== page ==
Blakey must have been ecstatic about what happened in the District of Massachusetts Neurontin litigation, where allegations of off-label promotion and other marketing malfeasances supported RICO claims and, consequently, huge settlements.  RICO had been stretched up to (we would say past) its breaking point on issues such as causation, injury, and damages.  It was, in our judgment, one of this country’s enormous wrong turns in drug and device litigation.  D. Mass. prosecutors showed up at CLE conferences, crowing about their success and ominously hinting at more to come.  But their legal theories rang hollow and the showmanship looked cheesy.  Having prosecuted federal cases ourselves, we have a knee jerk reflex to assume the good faith and validity of USAO actions and policies.  Not so here.  It smelled like overreaching. We think history will vindicate our position.  It is not as if the history of Mass. litigation is a history of getting things right.  Ever heard of the Salem Witch trials?  Lizzy Borden?  Roberts v. Boston (which invented the separate but equal doctrine later embraced in Plessy v. Ferguson)? Sacco and Vanzetti?   A Civil Action? Reckis v. Johnson & Johnson (a Mass. Supreme Court decision that we listed as the single worst drug/device decision of 2015)? Anyway, maybe even the folks in Boston are starting to rethink the use of RICO to police the marketing of medicines.

Continue Reading D. Mass. (!) Refuses to Certify Celexa/Lexapro RICO Class Action

We can’t stand no-injury class actions – brought by plaintiffs who allege only that “I got exactly the product I paid for, and wasn’t hurt, but for X reason I paid ‘too much’ for it.” Such litigation is a waste of time and money, and is inevitably driven by class action lawyers looking for fees, not by any real injury, which is why they’re called ‘no injury” to start with.  We see them in our sandbox, mostly in connection with third-party payor actions, although some FCA cases also spout similar damage theories.  They’re usually based on some sort of technical violation of the FDCA.  But our clients are hardly the only defendants burdened by this kind of senseless litigation for litigation’s sake.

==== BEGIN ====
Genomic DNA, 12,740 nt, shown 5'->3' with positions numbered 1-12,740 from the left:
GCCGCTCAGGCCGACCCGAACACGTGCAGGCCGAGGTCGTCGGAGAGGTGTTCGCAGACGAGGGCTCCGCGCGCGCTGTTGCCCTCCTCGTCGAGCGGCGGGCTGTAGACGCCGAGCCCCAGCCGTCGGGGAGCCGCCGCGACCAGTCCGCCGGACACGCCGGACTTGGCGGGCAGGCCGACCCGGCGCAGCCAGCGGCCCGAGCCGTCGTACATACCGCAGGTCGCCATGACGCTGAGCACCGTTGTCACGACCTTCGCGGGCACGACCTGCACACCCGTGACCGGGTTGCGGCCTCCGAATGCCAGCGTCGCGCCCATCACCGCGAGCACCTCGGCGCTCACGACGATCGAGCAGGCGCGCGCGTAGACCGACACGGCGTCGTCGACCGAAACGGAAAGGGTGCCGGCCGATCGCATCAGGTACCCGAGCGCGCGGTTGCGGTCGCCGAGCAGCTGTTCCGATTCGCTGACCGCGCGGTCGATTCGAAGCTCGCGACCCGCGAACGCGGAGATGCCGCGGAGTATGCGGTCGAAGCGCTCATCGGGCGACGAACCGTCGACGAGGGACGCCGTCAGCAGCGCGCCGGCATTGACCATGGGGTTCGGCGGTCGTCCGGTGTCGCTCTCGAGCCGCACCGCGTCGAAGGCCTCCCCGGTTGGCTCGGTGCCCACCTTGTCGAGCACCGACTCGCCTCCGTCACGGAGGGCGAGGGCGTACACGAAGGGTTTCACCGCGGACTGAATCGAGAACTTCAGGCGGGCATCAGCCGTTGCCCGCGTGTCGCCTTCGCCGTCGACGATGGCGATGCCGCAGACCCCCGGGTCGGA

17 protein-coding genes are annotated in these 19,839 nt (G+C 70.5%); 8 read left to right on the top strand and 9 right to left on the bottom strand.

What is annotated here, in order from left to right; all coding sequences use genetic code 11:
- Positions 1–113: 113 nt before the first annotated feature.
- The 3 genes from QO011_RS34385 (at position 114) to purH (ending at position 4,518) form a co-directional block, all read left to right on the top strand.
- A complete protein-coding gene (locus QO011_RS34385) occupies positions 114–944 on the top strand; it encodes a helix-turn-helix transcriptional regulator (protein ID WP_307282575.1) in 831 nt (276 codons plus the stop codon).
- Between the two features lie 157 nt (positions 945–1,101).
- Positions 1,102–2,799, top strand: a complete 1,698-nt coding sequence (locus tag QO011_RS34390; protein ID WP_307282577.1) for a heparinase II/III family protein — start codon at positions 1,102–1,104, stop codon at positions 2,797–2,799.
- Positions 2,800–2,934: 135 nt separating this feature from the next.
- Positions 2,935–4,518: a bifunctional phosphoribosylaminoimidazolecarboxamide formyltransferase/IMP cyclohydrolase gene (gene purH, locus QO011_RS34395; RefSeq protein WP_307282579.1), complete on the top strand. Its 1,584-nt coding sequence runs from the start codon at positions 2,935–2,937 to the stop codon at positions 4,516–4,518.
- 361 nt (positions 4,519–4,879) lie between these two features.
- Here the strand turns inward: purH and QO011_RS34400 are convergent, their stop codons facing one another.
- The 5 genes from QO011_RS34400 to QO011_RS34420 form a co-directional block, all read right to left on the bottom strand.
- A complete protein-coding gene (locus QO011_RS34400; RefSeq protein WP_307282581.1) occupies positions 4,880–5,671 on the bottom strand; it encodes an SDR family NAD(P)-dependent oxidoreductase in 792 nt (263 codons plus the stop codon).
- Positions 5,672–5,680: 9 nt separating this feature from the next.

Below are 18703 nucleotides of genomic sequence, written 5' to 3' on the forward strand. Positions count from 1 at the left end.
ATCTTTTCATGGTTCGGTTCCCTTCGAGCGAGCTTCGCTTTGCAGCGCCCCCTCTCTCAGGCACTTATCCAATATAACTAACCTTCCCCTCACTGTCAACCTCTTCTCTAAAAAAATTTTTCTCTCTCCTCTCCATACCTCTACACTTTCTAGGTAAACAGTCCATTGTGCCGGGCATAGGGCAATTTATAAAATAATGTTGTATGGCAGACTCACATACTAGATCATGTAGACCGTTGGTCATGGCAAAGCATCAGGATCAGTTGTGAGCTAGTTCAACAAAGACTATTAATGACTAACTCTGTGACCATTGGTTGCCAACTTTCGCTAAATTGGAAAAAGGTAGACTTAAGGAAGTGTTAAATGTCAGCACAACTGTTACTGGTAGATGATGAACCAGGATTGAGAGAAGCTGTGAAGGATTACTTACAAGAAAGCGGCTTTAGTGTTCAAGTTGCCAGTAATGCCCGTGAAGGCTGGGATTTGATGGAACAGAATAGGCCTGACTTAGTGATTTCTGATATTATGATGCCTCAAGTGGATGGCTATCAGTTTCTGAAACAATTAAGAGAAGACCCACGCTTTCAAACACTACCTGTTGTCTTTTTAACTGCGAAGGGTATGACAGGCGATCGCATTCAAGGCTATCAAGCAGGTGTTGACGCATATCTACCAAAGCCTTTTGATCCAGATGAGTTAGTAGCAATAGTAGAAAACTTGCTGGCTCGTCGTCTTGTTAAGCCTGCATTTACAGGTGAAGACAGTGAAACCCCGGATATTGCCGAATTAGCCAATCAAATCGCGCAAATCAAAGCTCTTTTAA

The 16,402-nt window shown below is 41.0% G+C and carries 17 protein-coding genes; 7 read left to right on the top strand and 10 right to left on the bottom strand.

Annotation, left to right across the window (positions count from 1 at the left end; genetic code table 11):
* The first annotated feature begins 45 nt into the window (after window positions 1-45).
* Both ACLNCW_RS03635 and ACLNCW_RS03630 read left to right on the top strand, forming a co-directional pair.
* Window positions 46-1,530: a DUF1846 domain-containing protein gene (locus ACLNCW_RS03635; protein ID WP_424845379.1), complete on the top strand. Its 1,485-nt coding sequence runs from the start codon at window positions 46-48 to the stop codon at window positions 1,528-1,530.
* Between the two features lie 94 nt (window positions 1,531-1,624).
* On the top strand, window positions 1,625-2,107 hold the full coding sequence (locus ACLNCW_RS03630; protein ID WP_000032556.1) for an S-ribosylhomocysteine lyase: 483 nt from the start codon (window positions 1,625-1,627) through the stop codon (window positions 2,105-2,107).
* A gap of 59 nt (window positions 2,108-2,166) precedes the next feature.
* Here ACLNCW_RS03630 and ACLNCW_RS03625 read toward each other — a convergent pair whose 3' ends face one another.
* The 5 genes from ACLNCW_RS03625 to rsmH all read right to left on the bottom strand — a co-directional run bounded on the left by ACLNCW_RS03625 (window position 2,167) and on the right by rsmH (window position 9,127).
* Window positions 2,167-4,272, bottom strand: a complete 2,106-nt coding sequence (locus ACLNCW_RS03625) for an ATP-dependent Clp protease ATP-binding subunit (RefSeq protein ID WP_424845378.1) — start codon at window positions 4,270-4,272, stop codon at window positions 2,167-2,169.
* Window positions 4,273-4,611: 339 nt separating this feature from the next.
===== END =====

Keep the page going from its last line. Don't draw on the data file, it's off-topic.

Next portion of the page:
Statutory violations – otherwise not causing harm to anyone – are widely asserted as the basis for classwide relief in many areas of the law. Such violations were at issue in Spokeo, Inc. v. Robins, 136 S. Ct. 1540 (2016), decided last month. Spokeo came to the Court on the question of whether certain alleged violations of the Fair Credit Reporting Act (“FCRA”) could suffice to create the Article III standing needed to proceed in federal court.  The Court gave the defense community some relief, at least rhetorical, from no-injury class actions – but ultimately remanded the action without making a definitive ruling on the claims before it.

In a nutshell, sufficient for our purposes here, FCRA imposes penalties for (among other things) false reporting of credit-related information. The defendant, Spokeo, operated an internet search engine that, for a fee, allowed anybody to conduct web searches on anybody else.  136 S. Ct. at 1546.  Given that the Internet (present company excepted) often seems to be a giant garbage can, the plaintiff claimed that some of the information about him was false.  Since the information on file was (or could be) used for determining credit, he brought a FCRA class action.  Id.   He sought statutory damages ($100-$1000 per “violation”), without any showing that he had ever actually been denied credit.  Id.  The district court dismissed for lack of standing, but the court of appeals (the Ninth) reversed.  Id.

Continue Reading Spokeo – Half a Loaf, Maybe More, from the Supreme Court